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About A Week: Tea Time

Where would Britain be without tea? Peter Hinchliffe ponders on a vital question.

Shock, horror! Young Britons are abandoning tea in favour of coffee and fizzy drinks.

The headline in the illustrious Times newspaper had me muttering into my after-breakfast cuppa.

You know the sort of thing that old codgers say. “What are we coming to? No wonder the Rover car firm went bust… Where would we have been in 1939-45 without tea?’’

It was tea that won the war. Tea that keeps the wheels of industry and commerce turning. Tea which marks Britain out as a very particular nation.

We’ve been drinking the stuff by the gallon for 350 years, and it’s served us well. An equable drink for an equable nation.

Think of the Cutty Sark, that fine fast sailing ship, racing across the Indian Ocean, bound for its island home, bringing fresh supplies of tea to quench a thirsting nation.

The Sark was launched into the River Clyde in 1869. Because of its extensive sails it was the fastest of the tea clippers. The thrusting vessel is now in dry dock at Greenwich. I have walked around it, slurping my appreciation of its sleek lines at every stride.

Think also of the novel My Turn To Make The Tea by Monica Dickens, great-granddaughter of that prince of wordsmiths, Charles. She based her entertaining tale on her experiences as a reporter on a local newspaper.

A perfect title. Newspapers require huge quantities of paper and ink – but tea is the most important commodity in keeping the presses running.

When I was the most junior of the junior reporters on the Batley News, I did more than my share of brewing up. I readily accepted the chore. He or she who brews is the first to enjoy a steaming cup.

What kind of tea do I like? Assam, Darjeeling, Lapsang Souchong, which has a taste so strong that you can almost bite into it…

I have tried them all. And all are acceptable when it comes to wetting the Hinchliffe whistle. And the Hinchliffe whistle is whistleless unless it is frequently and copiously wetted.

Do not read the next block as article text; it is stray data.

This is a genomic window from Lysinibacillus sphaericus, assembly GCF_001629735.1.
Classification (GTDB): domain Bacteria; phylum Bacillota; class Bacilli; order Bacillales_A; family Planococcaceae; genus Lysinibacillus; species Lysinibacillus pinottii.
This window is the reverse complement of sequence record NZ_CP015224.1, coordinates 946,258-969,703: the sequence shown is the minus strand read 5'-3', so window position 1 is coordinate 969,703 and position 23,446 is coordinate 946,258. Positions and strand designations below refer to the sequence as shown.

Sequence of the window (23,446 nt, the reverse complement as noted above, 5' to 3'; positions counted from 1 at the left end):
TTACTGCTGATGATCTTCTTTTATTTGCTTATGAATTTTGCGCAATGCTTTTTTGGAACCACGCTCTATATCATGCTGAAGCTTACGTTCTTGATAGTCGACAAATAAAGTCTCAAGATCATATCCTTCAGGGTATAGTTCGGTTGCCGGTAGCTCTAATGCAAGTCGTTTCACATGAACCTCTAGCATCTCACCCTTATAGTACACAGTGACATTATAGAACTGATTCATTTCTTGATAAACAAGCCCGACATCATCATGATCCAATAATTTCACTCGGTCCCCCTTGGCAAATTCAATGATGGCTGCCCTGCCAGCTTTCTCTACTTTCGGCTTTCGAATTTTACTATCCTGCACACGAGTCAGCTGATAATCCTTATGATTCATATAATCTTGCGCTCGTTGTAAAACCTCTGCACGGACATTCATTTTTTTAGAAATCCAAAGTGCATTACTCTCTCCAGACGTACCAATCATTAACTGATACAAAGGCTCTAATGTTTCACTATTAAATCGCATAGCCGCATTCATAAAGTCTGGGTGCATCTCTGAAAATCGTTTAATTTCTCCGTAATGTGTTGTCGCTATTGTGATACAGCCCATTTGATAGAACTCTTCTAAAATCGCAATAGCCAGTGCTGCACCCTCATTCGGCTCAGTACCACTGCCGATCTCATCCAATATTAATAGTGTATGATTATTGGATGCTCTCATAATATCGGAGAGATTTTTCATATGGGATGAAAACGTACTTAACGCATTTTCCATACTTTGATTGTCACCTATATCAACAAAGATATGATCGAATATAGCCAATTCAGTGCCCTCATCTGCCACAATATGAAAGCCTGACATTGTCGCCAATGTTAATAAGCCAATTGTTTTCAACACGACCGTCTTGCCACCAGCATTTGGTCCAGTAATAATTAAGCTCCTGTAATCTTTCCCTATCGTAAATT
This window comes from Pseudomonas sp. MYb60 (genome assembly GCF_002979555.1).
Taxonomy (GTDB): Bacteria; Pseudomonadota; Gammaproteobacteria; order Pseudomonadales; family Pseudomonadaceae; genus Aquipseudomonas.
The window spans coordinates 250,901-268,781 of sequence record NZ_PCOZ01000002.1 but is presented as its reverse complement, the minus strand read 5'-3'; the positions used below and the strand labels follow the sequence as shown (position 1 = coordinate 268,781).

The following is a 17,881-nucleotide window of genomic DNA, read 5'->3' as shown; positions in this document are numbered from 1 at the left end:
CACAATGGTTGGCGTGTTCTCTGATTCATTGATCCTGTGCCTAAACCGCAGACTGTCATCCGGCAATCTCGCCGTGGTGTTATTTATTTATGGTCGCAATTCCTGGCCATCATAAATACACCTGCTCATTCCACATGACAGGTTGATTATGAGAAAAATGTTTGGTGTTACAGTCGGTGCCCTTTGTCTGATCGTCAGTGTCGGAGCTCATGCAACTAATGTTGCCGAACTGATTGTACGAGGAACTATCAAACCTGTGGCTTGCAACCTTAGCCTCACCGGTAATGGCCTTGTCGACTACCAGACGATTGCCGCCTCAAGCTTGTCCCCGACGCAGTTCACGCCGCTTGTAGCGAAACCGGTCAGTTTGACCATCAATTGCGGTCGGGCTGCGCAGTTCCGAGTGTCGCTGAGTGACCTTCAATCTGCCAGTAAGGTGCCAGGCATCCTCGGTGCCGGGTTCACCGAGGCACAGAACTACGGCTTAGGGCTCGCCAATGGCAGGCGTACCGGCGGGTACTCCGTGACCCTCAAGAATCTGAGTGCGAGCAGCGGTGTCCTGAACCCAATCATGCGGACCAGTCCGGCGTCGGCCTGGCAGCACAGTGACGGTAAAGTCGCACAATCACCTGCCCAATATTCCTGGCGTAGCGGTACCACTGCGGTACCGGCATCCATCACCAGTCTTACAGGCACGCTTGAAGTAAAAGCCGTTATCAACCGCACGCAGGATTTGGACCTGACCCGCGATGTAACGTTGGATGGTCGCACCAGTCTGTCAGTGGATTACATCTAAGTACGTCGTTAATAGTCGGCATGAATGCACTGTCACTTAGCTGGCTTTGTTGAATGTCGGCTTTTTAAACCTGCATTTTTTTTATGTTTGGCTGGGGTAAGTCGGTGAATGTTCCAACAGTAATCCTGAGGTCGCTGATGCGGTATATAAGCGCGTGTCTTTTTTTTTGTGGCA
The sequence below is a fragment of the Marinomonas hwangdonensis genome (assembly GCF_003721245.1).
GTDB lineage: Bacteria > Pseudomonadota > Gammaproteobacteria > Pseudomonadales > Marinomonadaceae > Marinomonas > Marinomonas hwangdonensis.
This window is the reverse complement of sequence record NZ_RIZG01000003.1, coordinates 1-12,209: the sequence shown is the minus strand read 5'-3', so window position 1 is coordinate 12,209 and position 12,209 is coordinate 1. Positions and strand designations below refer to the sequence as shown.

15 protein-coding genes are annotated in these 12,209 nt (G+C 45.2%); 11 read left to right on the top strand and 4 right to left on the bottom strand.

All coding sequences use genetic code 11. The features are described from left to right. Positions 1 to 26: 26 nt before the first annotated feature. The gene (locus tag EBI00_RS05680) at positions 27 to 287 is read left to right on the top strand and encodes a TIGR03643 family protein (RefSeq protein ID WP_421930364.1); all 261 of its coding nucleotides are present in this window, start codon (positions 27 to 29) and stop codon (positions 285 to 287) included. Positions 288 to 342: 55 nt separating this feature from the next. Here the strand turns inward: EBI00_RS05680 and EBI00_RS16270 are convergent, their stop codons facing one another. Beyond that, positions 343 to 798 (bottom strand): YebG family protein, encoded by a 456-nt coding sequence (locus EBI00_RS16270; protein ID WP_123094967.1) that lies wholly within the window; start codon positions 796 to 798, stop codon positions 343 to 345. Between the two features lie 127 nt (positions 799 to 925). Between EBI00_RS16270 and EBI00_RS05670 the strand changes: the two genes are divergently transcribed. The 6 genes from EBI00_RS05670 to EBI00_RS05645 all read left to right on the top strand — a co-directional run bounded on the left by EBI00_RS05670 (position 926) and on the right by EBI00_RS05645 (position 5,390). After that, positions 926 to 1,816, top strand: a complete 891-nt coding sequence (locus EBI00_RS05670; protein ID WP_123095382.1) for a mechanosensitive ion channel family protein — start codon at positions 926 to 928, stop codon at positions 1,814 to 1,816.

My favourite daily drink – one might almost say hourly drink – is Yorkshire tea, blended by Taylors of Harrogate, which mashes into a rich, strong flavour. The other day I tried an unfamiliar tea, thanks to Open Writing columnist, Barbara Durlacher, who writes the ever-entertaining column Jo’burg Days.

Barbara, splendid lass that she is, sent me some rooibos tea, made from a South African plant. Rooibos tea has been produced and sold for hundreds of years, but it has been drunk for thousands of years. It was the traditional beverage of the Khoi people from the Cederberg region of the Cape.

What does it taste like? Oh dear. I’m no wine and food writer. How do you translate a taste into words. Rooibos tea is…well, it’s a strong taste, sort of smoky. A comforting, welcoming wood-fire sort of taste.

And I like it.

What’s more, rooibos contains no harmful stimulants and is totally free of caffeine. Many claim that rooibos does you good. For years its merits have been sung. “It’s good for cancer prevention, it’s good for your skin, it’s good for babies with colic, it’s good for just about everything.’’

Maybe. But not for me an everyday tea. More of a special occasion tea.

I have just re-read the Times story. The threat to the nation’s well-being is not as desperate as the headline suggested. OK, so younger folk are trying other drinks – Cokes and cappuccinos – but 80 per cent of Brits are still regular tea drinkers.

Those youngsters who experiment with fancy coffee combinations will hopefully one day recognise that nothing beats a well-brewed cuppa!

That’s enough about tea for one day. This writing business leaves you feeling parched. I’m going to put the kettle on…


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